Nigeria military pilots die during Mali mission

Nigerian troops prepare to leave for Mali (17 January 2013) Nigerians form the bulk of West African troops in Mali

A Nigerian warplane involved in operations against militant Islamists in Mali has crashed in Niger, killing two pilots, the army has said.

These are the first casualties Nigeria has suffered after deploying troops in January to fight the militants.

Mechanical failure was likely to have caused the fighter jet to crash near Mali's border while it was on a non-combat mission, reports say.

International forces uses Niger as an airbase for operations in Mali.

France has started to withdraw some of its 4,500 troops from Mali, hoping that African forces will take over the campaign to fight the militants.

'Routine flight'

The UN Security Council passed a resolution in April to incorporate the 6,000-strong African force in Mali into a UN force numbering 11,200.

Chad and Nigeria form the bulk of the African troops in Mali.

Nigerian Air Force spokesman Commodore Yusuf Anas told Reuters news agency that an investigation was underway to establish the cause of the crash.

"They were on a normal routine flight about 60km (37 miles) west of Niamey when something happened," he told Reuters.

Army sources in Niger ruled out the possibility that the jet had been shot at, saying it was not in "enemy territory".

French and African troops have driven the militants out of northern cities and towns in Mali - including Timbuktu and Gao - since combat operations started in January.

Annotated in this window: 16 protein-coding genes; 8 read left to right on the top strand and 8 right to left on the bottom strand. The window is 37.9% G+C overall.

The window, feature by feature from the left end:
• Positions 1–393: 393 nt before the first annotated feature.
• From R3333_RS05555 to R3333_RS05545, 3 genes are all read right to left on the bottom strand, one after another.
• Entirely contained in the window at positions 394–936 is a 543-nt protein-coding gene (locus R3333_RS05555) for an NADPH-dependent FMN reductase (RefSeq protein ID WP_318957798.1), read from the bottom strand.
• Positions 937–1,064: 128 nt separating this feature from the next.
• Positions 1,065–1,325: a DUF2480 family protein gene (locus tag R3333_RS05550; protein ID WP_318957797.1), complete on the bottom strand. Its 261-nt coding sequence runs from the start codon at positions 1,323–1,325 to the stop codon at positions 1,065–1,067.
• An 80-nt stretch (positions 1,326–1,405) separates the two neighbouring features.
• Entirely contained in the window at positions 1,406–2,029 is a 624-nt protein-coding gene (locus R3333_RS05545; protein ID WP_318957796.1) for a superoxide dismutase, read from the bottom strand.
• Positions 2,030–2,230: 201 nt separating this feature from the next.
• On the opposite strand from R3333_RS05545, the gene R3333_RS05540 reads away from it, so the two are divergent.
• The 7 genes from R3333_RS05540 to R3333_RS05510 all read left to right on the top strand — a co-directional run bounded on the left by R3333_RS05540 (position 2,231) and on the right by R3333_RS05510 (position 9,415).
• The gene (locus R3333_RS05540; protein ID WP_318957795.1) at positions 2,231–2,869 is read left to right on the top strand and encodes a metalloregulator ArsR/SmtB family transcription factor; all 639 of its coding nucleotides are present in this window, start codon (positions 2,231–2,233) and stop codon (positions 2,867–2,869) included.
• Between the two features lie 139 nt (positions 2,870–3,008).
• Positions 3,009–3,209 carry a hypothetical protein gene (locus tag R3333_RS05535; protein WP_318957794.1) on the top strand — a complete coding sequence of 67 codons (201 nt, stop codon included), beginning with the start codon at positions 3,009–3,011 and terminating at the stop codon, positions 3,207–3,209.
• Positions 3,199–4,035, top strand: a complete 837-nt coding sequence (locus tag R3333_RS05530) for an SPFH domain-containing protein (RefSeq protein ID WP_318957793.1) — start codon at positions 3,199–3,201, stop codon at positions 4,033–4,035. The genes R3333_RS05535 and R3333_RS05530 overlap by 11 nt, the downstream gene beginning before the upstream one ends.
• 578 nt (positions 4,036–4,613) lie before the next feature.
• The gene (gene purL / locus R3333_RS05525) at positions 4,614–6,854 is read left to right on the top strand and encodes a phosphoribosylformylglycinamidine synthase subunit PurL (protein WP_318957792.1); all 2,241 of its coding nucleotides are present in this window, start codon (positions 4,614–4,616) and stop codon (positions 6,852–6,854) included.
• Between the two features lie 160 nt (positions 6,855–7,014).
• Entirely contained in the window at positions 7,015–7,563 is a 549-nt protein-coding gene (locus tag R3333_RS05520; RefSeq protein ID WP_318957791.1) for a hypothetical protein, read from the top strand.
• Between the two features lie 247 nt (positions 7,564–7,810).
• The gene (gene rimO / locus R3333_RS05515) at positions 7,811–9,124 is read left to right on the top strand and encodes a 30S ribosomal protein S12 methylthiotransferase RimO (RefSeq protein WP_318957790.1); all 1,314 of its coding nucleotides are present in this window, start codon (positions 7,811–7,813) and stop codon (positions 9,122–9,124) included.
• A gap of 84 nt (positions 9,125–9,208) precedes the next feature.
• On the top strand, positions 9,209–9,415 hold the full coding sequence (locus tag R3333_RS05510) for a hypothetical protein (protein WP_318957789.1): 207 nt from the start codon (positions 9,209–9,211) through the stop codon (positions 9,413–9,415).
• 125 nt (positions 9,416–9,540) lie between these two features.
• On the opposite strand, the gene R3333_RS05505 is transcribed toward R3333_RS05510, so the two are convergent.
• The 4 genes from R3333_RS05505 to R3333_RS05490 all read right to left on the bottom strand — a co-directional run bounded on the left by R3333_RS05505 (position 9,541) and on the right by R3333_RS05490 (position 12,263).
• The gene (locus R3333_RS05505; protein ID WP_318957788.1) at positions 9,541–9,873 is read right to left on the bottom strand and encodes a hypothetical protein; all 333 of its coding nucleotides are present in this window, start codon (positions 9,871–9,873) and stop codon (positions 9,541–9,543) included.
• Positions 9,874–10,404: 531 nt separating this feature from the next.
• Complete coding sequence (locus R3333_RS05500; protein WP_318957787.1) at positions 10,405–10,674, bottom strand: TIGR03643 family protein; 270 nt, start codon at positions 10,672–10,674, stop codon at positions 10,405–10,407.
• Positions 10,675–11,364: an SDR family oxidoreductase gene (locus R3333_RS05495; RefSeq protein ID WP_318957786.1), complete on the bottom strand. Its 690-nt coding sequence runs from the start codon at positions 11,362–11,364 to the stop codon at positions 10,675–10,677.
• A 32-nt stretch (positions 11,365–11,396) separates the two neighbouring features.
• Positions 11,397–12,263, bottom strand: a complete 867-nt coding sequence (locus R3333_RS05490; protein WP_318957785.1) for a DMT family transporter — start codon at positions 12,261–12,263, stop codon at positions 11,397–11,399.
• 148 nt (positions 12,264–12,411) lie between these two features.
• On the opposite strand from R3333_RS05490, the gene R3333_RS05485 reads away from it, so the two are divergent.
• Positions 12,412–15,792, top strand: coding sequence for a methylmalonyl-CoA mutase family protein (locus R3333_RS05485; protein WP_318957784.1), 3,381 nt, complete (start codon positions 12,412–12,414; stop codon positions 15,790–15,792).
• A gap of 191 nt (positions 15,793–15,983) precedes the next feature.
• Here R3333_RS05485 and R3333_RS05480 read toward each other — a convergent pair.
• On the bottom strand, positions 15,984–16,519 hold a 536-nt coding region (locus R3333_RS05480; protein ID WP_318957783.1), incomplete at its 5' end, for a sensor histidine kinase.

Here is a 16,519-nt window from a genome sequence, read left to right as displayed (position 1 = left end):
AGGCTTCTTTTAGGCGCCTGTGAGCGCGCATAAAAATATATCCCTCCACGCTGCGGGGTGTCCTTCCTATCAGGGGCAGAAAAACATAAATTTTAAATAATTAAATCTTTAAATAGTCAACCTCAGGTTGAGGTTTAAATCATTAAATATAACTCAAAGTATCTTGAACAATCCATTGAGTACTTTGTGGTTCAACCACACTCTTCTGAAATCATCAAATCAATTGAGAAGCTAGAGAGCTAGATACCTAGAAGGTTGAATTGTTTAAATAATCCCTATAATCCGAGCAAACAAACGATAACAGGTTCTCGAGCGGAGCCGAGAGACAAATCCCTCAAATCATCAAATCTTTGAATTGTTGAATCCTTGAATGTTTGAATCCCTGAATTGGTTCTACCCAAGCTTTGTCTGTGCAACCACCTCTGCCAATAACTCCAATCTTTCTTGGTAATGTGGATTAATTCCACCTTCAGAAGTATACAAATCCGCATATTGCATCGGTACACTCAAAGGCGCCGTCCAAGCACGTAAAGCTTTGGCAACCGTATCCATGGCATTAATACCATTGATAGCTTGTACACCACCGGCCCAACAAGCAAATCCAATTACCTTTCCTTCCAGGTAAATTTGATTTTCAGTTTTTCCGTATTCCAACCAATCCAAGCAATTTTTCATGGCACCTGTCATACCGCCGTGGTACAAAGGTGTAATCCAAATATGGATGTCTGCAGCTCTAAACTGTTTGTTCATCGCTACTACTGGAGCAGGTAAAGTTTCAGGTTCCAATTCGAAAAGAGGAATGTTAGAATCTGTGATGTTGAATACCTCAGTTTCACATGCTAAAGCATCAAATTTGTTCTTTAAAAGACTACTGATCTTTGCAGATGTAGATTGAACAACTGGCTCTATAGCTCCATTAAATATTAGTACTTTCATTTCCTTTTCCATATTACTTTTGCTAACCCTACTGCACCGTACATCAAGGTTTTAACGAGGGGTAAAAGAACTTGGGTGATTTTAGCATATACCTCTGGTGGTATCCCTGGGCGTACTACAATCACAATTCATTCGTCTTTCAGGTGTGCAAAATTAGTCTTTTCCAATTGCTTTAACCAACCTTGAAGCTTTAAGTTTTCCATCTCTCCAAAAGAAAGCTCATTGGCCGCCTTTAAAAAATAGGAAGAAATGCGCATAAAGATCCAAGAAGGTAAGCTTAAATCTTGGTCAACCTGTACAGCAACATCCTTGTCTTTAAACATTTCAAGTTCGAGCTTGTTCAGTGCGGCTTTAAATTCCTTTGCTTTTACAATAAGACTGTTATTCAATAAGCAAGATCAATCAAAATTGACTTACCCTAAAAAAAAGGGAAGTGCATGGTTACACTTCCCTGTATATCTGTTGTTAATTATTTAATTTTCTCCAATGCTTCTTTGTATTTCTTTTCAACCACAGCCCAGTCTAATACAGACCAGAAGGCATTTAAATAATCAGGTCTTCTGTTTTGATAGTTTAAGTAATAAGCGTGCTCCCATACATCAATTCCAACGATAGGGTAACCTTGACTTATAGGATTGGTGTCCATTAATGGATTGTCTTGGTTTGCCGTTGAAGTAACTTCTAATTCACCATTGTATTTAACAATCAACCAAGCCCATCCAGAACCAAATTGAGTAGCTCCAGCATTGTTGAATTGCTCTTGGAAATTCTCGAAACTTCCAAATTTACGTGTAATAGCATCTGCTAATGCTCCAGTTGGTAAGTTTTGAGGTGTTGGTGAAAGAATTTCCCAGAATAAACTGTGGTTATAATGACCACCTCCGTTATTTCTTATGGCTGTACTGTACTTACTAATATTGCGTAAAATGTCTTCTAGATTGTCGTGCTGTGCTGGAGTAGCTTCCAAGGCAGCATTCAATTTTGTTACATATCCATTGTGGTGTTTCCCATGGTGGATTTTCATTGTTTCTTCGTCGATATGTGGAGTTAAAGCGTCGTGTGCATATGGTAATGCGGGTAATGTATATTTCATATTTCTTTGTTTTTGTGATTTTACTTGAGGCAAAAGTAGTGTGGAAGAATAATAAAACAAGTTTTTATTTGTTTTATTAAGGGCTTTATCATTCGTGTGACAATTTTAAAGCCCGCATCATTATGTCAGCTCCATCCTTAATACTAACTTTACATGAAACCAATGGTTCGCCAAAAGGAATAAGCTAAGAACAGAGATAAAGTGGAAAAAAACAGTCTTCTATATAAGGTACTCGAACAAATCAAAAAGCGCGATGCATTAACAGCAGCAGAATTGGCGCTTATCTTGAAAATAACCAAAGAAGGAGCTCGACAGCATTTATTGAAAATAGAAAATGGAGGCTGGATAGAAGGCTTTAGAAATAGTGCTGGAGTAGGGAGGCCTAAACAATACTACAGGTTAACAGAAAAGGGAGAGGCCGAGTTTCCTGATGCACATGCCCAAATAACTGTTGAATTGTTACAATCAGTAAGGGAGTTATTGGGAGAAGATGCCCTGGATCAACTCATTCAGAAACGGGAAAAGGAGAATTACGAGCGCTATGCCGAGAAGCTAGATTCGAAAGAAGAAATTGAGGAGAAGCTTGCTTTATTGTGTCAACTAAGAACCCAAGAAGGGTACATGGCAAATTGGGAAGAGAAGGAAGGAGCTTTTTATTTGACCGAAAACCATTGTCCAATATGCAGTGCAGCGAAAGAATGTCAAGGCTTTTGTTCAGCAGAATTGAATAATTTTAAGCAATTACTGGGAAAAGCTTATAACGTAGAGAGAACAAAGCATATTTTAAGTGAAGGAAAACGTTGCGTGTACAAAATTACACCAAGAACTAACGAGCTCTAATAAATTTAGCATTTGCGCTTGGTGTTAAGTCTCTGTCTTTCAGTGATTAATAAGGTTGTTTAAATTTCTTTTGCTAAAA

But some fighters have retreated to desert hideouts in the vast region, from where they launch isolated attacks against French and Malian forces.

The al-Qaeda-linked militants took advantage of a coup in Mali in March 2012 to extend their control across the north of Mali.

France intervened, saying Mali could become a "terrorist state" that threatened global security.

More on This Story

The BBC is not responsible for the content of external Internet sites

More Africa stories

RSS

Features

BBC © 2014 The BBC is not responsible for the content of external sites. Read more.

This page is best viewed in an up-to-date web browser with style sheets (CSS) enabled. While you will be able to view the content of this page in your current browser, you will not be able to get the full visual experience. Please consider upgrading your browser software or enabling style sheets (CSS) if you are able to do so.